Early in the week I was in beautiful Colorado Springs attending the 35th annual Denver Gold Forum, where sentiment for all things gold was cautiously optimistic.
First, however, I want to share with you some discussions and concerns I overheard at the conference about the ongoing migrant crisis, not just at the U.S.-Mexico border but also in Italy and Europe. The mainstream media has finally started reporting on the situation, with the story appearing on page one of today’s Wall Street Journal.
Some people pointed out that they believe the crisis is not accidental, but orchestrated with the purpose of overextending local law enforcement and infrastructure and destabilizing the U.S. and Europe. If you watch videos of migrants arriving on the shores of Italy’s Lampedusa Island, for instance, you’ll notice that they made the trip in nice, high-end boats that cost upwards of $100,000. There’s serious funding behind this activity, and many conferencegoers said they believed it could be Russian president Vladimir Putin.
I can’t say if this is true or not, but the issue was top of mind among many of the people I spoke with.
Many of the speakers and attendees were bullish on the physical metal, pointing to gold’s resilience in the face of a very strong U.S. dollar and multiyear-high yields. When the Federal Reserve begins to lower rates and the value of the greenback cools relative to other currencies, I believe it will really be dollar-denominated gold’s time to shine, as it is right now in many countries such as Argentina, Japan, China, South Africa and more.
Investment in gold and gold mining stocks is another thing altogether. Total known holdings in physical gold ETFs currently stand at just under 89 million ounces, down from around 106 million ounces in April 2023, according to Bloomberg data.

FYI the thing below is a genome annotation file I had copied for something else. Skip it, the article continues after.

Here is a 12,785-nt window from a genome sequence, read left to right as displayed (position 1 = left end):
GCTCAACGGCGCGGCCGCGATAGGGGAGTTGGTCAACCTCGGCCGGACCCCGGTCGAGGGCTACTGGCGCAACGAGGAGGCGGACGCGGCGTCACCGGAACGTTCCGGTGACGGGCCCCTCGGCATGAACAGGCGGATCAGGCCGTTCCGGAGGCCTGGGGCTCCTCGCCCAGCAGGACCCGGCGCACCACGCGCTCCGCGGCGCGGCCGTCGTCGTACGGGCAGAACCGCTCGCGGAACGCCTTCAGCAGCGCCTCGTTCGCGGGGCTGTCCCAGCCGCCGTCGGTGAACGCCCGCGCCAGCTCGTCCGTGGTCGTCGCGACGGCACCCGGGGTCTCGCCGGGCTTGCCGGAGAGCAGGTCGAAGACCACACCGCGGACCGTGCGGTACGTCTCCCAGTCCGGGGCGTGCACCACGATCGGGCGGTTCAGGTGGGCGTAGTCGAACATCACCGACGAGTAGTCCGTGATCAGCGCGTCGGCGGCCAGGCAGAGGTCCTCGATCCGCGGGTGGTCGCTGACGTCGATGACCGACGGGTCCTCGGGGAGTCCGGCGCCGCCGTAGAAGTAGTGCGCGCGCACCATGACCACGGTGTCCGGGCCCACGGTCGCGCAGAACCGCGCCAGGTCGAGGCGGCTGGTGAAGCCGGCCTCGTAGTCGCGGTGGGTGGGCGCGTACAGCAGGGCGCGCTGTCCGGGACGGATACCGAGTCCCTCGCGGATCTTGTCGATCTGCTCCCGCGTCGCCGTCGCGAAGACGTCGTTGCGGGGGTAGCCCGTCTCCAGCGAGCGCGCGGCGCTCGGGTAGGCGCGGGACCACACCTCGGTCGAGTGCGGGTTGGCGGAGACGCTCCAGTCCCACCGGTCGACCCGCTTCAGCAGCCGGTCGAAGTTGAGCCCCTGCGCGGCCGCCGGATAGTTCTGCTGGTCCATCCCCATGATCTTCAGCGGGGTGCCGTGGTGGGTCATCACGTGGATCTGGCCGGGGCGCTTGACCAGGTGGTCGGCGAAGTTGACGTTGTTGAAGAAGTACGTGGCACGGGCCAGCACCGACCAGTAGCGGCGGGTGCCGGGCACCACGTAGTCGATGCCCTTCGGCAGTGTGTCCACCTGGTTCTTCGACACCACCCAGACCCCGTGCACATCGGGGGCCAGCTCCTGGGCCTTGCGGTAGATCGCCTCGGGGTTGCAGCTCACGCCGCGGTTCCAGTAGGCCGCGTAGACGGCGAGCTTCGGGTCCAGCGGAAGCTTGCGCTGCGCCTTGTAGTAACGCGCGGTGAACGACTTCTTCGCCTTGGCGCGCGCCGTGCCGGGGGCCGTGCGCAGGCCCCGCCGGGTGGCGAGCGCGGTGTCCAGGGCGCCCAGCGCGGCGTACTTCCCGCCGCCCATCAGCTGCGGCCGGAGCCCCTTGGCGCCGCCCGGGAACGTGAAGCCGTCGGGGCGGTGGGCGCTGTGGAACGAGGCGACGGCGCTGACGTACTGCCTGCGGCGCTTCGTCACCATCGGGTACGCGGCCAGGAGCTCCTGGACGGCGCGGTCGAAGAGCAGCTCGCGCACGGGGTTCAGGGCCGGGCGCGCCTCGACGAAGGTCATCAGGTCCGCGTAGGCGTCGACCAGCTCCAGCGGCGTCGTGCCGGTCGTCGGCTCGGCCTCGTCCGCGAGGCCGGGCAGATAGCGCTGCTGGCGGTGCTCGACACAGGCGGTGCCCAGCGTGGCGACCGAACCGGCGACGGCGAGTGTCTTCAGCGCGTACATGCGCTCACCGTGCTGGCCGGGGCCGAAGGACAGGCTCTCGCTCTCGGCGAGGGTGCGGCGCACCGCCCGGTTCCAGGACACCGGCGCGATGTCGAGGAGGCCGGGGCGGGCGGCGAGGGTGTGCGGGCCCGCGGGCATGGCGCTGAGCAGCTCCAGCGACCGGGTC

Investor appetite for junior gold miners—those that produce less than 1 million ounces a year, if at all—has also been muted, despite small-cap explorers and producers having greater operating leverage and earnings upside to rising gold prices. In the chart below, you can see that the MVIS Junior Gold Miners Index outperformed the seniors—sometimes greatly—when gold prices were ripping, though juniors also had lower lows when the yellow metal was under pressure.
Should shares of junior miners end 2023 in negative territory, it would mark the third straight year of lackluster returns and the longest losing streak since the gold bear market that persisted from 2011 through 2015. It’s important to note the high-risk, high-reward nature of the junior gold space. For the 20-year period, the juniors have averaged about 9% per year compared to around 4.1% for the seniors.
Many speakers at the conference were focused specifically on Canadian juniors, but challenges persist in other markets as well. The Johannesburg Stock Exchange (JSE), historically rooted in mining, is increasingly losing junior mining and exploration companies. Of the 39 mining companies listed on the JSE, only six were genuine precious metal exploration or development firms, starkly contrasting with over 2,000 listings on Canadian stock exchanges.
With the Fed potentially near the end of its rate-hiking cycle and the dollar poised to correct, now could be an opportune time to start considering an allocation to junior gold explorers and producers in anticipation of higher gold prices.
But how do you go about doing it?